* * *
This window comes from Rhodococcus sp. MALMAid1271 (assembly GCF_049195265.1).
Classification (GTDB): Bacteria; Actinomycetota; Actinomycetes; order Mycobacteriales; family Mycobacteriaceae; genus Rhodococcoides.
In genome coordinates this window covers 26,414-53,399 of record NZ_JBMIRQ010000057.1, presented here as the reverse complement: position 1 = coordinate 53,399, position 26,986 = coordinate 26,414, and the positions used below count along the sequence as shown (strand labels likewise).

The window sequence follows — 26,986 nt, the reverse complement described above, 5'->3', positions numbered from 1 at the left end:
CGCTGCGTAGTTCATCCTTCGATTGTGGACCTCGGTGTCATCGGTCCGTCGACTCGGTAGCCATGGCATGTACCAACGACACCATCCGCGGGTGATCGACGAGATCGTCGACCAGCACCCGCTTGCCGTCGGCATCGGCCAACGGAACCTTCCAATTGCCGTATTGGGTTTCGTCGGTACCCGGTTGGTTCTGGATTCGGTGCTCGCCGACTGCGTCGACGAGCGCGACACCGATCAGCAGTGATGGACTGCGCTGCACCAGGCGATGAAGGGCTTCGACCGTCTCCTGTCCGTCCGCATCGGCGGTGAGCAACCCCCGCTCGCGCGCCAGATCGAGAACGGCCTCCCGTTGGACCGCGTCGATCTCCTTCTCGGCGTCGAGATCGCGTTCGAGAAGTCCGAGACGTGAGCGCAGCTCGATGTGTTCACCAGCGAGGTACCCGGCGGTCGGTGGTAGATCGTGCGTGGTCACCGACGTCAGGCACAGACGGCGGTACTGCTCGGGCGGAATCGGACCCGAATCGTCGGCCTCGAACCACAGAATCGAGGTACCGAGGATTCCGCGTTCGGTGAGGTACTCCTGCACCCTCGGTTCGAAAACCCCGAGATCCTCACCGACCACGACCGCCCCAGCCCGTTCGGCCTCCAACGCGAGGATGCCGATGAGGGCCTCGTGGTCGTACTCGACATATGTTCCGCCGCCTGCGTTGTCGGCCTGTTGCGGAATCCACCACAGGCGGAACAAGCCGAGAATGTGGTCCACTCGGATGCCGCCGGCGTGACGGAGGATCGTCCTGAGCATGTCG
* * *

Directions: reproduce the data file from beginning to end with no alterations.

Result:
This window comes from Rhodococcus sp. MALMAid1271 (assembly GCF_049195265.1).
Classification (GTDB): Bacteria; Actinomycetota; Actinomycetes; order Mycobacteriales; family Mycobacteriaceae; genus Rhodococcoides.
In genome coordinates this window covers 26,414-53,399 of record NZ_JBMIRQ010000057.1, presented here as the reverse complement: position 1 = coordinate 53,399, position 26,986 = coordinate 26,414, and the positions used below count along the sequence as shown (strand labels likewise).

The window sequence follows — 26,986 nt, the reverse complement described above, 5'->3', positions numbered from 1 at the left end:
CGCTGCGTAGTTCATCCTTCGATTGTGGACCTCGGTGTCATCGGTCCGTCGACTCGGTAGCCATGGCATGTACCAACGACACCATCCGCGGGTGATCGACGAGATCGTCGACCAGCACCCGCTTGCCGTCGGCATCGGCCAACGGAACCTTCCAATTGCCGTATTGGGTTTCGTCGGTACCCGGTTGGTTCTGGATTCGGTGCTCGCCGACTGCGTCGACGAGCGCGACACCGATCAGCAGTGATGGACTGCGCTGCACCAGGCGATGAAGGGCTTCGACCGTCTCCTGTCCGTCCGCATCGGCGGTGAGCAACCCCCGCTCGCGCGCCAGATCGAGAACGGCCTCCCGTTGGACCGCGTCGATCTCCTTCTCGGCGTCGAGATCGCGTTCGAGAAGTCCGAGACGTGAGCGCAGCTCGATGTGTTCACCAGCGAGGTACCCGGCGGTCGGTGGTAGATCGTGCGTGGTCACCGACGTCAGGCACAGACGGCGGTACTGCTCGGGCGGAATCGGACCCGAATCGTCGGCCTCGAACCACAGAATCGAGGTACCGAGGATTCCGCGTTCGGTGAGGTACTCCTGCACCCTCGGTTCGAAAACCCCGAGATCCTCACCGACCACGACCGCCCCAGCCCGTTCGGCCTCCAACGCGAGGATGCCGATGAGGGCCTCGTGGTCGTACTCGACATATGTTCCGCCGCCTGCGTTGTCGGCCTGTTGCGGAATCCACCACAGGCGGAACAAGCCGAGAATGTGGTCCACTCGGATGCCGCCGGCGTGACGGAGGATCGTCCTGAGCATGTCG